Nature imitates art.
Oscar Wilde: Portrait of Dorian Gray
Oscar Wilde: Portrait of Dorian Gray
Giambologna: Grotta degli Animali, Firenze, Villa di Castello, after 1537
Pisa, Cathedral, detail of the bronze door made by the workshop of Giambologna, first half of the 16th century
Castle of Kronborg (Danemark), Netherlandish gobelin from 1550
As the above examples show, by the middle of the 16th century the rhinoceros spread all over Europe from the southernmost South to the northernmost North. These animals, however, were not the direct offsprings of the engraving by Dürer.
True, Dürer’s engraving was reprinted several times in the two centuries following its first publication. However, these stand-alone leaflets were usually conserved in the cabinets of curiosities of princely collectors like in private zoos. The “true image” of the rhinoceros established by Dürer was transmitted to the public principally through the engravings of the Renaissance handbooks and encyclopedias. This very exciting period of the birth of the modern encyclopedia has not been yet really discovered by modern research which focuses either on the medieval encyclopedies like the Etymologies by Isidor of Seville or the four Speculum’s by Vincent of Beauvais, or on the 18th-century French Encyclopedia by Diderot and Alembert and its immediate scientific predecessors (although the pendulum of Foucault as well as the lexicon of Lemprière and their epigons are already looting them with abundant profit). Nevertheless, these works were highly celebrated in their age, and even today they are very enjoyable readings, offering plenty of enchanting surprises. And besides they established all those standards that we consider as self-evident today, from alphabetic orden through thematic lexicons to the bibliography.
One of the first and most influential encyclopedias was the Cosmographia compiled by the Basel geographer and Hebraist Sebastian Münster and published in five languages and thirty-three editions between 1544 and 1628. Its success was very much enhanced by its beautiful engravings composed by eminent artists like Hans Holbein the Younger, Urs Graf or David Kandel. This latter one, who also illustrated another early encyclopedia, the epoch-making Kreütter Buch or Herbal (1546) by Hieronymus Bock, made that copy of Dürer’s picture which thereafter spread the true image of the rhinoceros in several reprints and editions all over Europe.
A characteristic feature of this engraving is that the printing block seems to have broken after an early edition, and since then a somewhat oblique thin horizontal line run through all the later prints like a watermark attesting its authenticity. In colored copies, like in the above 1580 French edition of the Cosmographia they tried to eliminate it through overpainting.
However, by later editions like this Basel 1598 one, the printing block became worn not only on its printing side but also on its joint surface, and the two halves were slightly shifted from each other.
This engraving was used in other handbooks as well, like here in the collection Prodigiorum ac ostentorum chronicon (Chronicle of the miracles and omens), Basel 1557 by the illustrious German humanist Conrad Lycosthenes, an illustrated register of all the wonderful events, signs and phenomena mentioned from the Antiquity to the Renaissance. The rhinoceros appears here among the other wondrous animals. But it also entered in Paolo Giovio’s Dialogo dell’imprese militari e amorose (Discourse about the military and amorous symbols), the father of all 16th-century symbol encyclopedias, to which we will return in a next post.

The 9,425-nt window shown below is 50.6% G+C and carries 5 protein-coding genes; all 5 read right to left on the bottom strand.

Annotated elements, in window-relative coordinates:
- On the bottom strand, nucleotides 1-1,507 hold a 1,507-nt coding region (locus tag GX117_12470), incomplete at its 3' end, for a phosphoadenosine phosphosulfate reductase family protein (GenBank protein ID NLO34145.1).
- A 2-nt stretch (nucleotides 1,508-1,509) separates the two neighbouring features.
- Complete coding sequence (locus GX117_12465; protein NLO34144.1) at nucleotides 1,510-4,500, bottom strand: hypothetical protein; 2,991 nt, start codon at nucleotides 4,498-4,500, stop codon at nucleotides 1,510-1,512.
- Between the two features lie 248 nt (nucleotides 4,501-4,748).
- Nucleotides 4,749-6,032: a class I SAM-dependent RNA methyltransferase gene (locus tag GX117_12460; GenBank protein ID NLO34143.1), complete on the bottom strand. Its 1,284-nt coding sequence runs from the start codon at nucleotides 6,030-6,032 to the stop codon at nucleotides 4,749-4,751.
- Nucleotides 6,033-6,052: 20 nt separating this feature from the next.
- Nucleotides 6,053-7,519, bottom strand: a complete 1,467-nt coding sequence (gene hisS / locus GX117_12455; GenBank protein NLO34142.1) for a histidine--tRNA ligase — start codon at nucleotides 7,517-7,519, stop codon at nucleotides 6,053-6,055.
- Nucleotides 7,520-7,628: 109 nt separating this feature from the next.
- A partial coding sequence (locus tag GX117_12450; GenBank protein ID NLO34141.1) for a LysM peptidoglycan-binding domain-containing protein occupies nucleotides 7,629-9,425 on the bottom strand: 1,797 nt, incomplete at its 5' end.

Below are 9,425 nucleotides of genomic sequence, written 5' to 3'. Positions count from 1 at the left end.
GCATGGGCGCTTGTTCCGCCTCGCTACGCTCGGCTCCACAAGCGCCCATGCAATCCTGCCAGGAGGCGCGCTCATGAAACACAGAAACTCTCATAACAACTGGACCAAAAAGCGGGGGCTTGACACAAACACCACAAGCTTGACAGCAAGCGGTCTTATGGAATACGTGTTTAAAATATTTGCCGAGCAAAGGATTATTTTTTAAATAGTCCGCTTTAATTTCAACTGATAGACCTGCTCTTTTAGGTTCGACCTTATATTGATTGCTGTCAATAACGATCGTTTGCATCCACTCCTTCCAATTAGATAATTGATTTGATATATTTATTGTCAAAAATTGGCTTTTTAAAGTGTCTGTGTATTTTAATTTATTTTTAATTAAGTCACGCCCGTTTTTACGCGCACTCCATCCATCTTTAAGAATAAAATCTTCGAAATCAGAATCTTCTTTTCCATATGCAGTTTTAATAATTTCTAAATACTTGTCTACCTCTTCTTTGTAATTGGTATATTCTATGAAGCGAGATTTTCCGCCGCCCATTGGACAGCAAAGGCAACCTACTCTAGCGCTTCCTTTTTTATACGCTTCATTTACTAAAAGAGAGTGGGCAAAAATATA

The image self-evidently received an eminent place in the monumental Historia animalium (1551-8) by the Swiss physician Conrad Gessner, also published in German from 1565 and in English in 1606. This four volumes first zoological encyclopedia not only published an excellent copy of Dürer’s engraving, but it also carefully collected all the known information about the animal in three folio pages printed with small letters. The translation of the complete text will be offered in a next post as a curiosity.
However, prints could convey only forms and no colors. The different coloring of two copies of the Historia animalium shows well, how different ideas the contemporaries had about the true colors of this animal.
And it shines in even more striking colors in the great zoological encyclopedia published in eleven folio volumes between 1599 and 1640 by Ulisse Aldrovandi, founder of one of the earliest botanical gardens (Bologna) and owner of one of the largest collection of curiosities of his age.
Ambroise Paré, the surgeon of four French kings, who won our sympathy by his personal motto which bears witness to a serious self-criticism and psychological sense – Guérir quelquefois, soulager souvent, consoler toujours, “Intervene rarely, relieve often, console always” – was one of the most original natural scientists of the 16th century. Within his far-reaching and painstaking oeuvre he also dedicated a chapter to the rhinoceros. In his Discours de la licorne (Treatise on the unicorn), translated and published in several editions he attempts to establish the origin of the “corn of unicorn” considered as an effective medicine against poisoning and epidemy, and he also proposes its identification with the rhinoceros. On this occasion he publishes not only the above picture of the latter animal, but also illustrates its combat with the elephant as described by Pliny and as we will present it in a later post.